District land reuse plan can move forward

As retirement contributions from the district increase, CUHSD searches for new revenue streams including initiative that’s projected to bring in $1 million plus dollars


The district

Michaela Edlin, Editor in Chief

The district will be selling an area of its land to home developers as a part of an initiative to increase funds after approval from the San Jose City Council.
This initiative, known as the For the Kids Initiative, is expected to add between $1 million to $1.5 million of revenue per year for 66 years, a part of the district’s broader plan to prepare for continued funding struggles that will worsen as it pays more into the retirement accounts of teachers and staff.
The rezoning was originally to be voted on by city council Dec. 4, but was deferred until Dec. 11 after a protest broke out in the chamber due to an unrelated agenda item. Because the city approved the rezoning, the developers will spend six to eight months designing and getting approval for home construction in the newly residential parcel before the plan will advance further.
CUHSD trustee Stacey Brown, who submitted the request for the land rezoning, is a strong supporter of this initiative because she sees an issue with current funding.
“The way that schools are funded makes it nearly impossible for us to pay our employees—teachers being the largest group of those employees—in a way that keeps up with just the cost of living,” Brown said.
If the district manages to make up for increasing pensions costs, student programs won’t be at risk. Teachers raises and cost of living increases will also continue, and more counselors may be added to school sites, an opportunity being discussed by the district.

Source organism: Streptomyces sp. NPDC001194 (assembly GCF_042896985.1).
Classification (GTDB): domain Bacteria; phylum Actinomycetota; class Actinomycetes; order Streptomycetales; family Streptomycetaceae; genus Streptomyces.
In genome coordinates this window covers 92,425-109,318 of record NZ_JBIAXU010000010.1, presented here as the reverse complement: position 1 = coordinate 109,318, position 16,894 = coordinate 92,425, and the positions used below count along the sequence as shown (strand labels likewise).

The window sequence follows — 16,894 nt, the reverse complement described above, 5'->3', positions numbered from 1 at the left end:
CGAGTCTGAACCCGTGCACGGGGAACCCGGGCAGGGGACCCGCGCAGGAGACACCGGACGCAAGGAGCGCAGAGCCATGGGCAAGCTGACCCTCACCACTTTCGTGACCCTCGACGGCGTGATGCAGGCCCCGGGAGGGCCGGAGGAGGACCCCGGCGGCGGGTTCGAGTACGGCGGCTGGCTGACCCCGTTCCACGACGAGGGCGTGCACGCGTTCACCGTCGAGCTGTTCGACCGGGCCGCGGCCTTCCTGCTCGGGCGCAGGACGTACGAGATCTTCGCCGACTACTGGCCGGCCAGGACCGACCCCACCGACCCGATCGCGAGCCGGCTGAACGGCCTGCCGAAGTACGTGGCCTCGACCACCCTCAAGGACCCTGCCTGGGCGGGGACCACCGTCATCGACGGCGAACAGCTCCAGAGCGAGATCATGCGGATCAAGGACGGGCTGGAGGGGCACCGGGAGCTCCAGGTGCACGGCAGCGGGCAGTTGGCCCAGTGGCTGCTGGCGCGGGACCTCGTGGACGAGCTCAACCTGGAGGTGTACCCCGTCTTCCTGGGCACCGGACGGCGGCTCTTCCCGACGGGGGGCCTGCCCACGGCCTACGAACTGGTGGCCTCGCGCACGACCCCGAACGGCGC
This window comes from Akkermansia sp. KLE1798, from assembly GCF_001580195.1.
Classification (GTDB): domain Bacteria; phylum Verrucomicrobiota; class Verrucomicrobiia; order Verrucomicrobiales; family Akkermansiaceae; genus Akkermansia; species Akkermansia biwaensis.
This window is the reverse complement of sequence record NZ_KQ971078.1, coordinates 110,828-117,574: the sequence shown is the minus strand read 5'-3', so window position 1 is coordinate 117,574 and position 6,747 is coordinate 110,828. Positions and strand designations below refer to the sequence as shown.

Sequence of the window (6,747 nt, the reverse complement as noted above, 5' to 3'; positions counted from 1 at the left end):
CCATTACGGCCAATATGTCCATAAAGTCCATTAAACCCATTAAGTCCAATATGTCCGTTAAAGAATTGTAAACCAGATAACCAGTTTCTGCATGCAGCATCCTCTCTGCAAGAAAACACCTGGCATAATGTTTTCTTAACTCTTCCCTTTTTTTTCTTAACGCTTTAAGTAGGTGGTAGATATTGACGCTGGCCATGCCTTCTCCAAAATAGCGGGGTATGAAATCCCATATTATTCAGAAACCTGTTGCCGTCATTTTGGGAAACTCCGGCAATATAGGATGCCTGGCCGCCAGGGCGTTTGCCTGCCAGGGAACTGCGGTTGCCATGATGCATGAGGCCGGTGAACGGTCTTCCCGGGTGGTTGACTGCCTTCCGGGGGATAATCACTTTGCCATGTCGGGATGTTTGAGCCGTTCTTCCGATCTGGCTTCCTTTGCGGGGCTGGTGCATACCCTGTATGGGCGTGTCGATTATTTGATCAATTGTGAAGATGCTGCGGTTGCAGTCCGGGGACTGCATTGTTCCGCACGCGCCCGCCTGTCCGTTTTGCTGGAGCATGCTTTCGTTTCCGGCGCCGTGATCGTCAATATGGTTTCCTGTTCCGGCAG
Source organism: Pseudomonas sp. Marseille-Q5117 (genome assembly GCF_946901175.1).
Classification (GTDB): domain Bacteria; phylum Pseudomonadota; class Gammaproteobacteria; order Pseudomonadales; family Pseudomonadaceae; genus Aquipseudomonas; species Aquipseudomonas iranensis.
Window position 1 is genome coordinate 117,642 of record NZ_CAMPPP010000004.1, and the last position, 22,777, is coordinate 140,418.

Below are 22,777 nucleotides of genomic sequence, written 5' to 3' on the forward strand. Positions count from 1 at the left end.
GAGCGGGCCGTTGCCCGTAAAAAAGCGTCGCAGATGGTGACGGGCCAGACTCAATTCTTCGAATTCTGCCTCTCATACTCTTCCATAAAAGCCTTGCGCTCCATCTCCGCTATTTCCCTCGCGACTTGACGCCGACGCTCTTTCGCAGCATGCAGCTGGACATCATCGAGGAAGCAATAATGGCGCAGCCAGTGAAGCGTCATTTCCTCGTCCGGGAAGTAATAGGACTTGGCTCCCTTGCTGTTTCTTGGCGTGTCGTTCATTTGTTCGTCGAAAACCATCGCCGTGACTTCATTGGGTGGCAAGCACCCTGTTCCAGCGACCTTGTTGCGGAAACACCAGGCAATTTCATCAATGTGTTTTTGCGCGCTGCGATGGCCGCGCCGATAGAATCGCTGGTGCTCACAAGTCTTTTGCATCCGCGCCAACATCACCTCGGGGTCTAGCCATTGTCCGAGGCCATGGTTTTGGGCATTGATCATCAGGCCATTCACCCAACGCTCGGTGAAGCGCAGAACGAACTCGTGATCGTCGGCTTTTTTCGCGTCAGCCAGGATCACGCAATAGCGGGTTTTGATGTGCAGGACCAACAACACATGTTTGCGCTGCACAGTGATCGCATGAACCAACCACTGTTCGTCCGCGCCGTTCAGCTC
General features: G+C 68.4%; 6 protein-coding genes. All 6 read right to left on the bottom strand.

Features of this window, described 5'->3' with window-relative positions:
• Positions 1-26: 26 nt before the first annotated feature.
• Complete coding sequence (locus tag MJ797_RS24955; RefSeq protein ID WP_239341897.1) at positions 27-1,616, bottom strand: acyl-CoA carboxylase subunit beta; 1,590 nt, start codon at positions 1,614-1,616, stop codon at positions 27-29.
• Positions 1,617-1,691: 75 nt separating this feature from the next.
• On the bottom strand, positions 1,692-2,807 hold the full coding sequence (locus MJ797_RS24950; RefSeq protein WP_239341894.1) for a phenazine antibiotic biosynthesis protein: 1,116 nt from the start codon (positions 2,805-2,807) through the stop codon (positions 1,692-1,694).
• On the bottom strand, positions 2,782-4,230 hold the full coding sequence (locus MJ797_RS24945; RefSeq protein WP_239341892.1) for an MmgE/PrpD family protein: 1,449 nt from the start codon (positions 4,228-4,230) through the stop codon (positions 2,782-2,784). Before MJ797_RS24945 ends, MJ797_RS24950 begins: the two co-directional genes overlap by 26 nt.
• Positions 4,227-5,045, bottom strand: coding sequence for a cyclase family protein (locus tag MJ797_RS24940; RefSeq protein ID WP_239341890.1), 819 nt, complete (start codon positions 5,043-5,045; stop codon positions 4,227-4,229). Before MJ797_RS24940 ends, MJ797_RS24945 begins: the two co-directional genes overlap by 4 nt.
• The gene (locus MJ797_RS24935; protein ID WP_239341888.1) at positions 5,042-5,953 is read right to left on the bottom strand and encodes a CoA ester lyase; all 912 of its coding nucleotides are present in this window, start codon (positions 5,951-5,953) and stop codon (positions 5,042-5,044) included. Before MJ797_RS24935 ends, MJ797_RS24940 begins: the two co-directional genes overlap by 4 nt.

In recent years when funds were available, the district hired more academic counselors, Counseling and Support Services for Youth counselors and a college and career specialist for each site.
The For the Kids Initiative, which could add a significant amount of revenue, utilizes two portions of district land, one portion as a storage locker facility and the other as memory care and daycare center, both portions will be leased out with 60 year leases. The land being rezoned as residential, that has been unused by the district, will be sold to a developer.
This initiative was formed in part because in 2013, California’s retirement system for teachers was severely underfunded, forcing districts to increase contributions from 8 percent in 2013 to 19 percent by 2020.
The district projects an increase from an estimated 7.7 percent to 10.85 percent contribution for teachers by the 2020-2021 fiscal year. For other school employees, there’s a projected increase from an estimated 2.7 percent to 15.293 percent by the 2024-2025 fiscal year, according to the district’s 2018-2019 budget.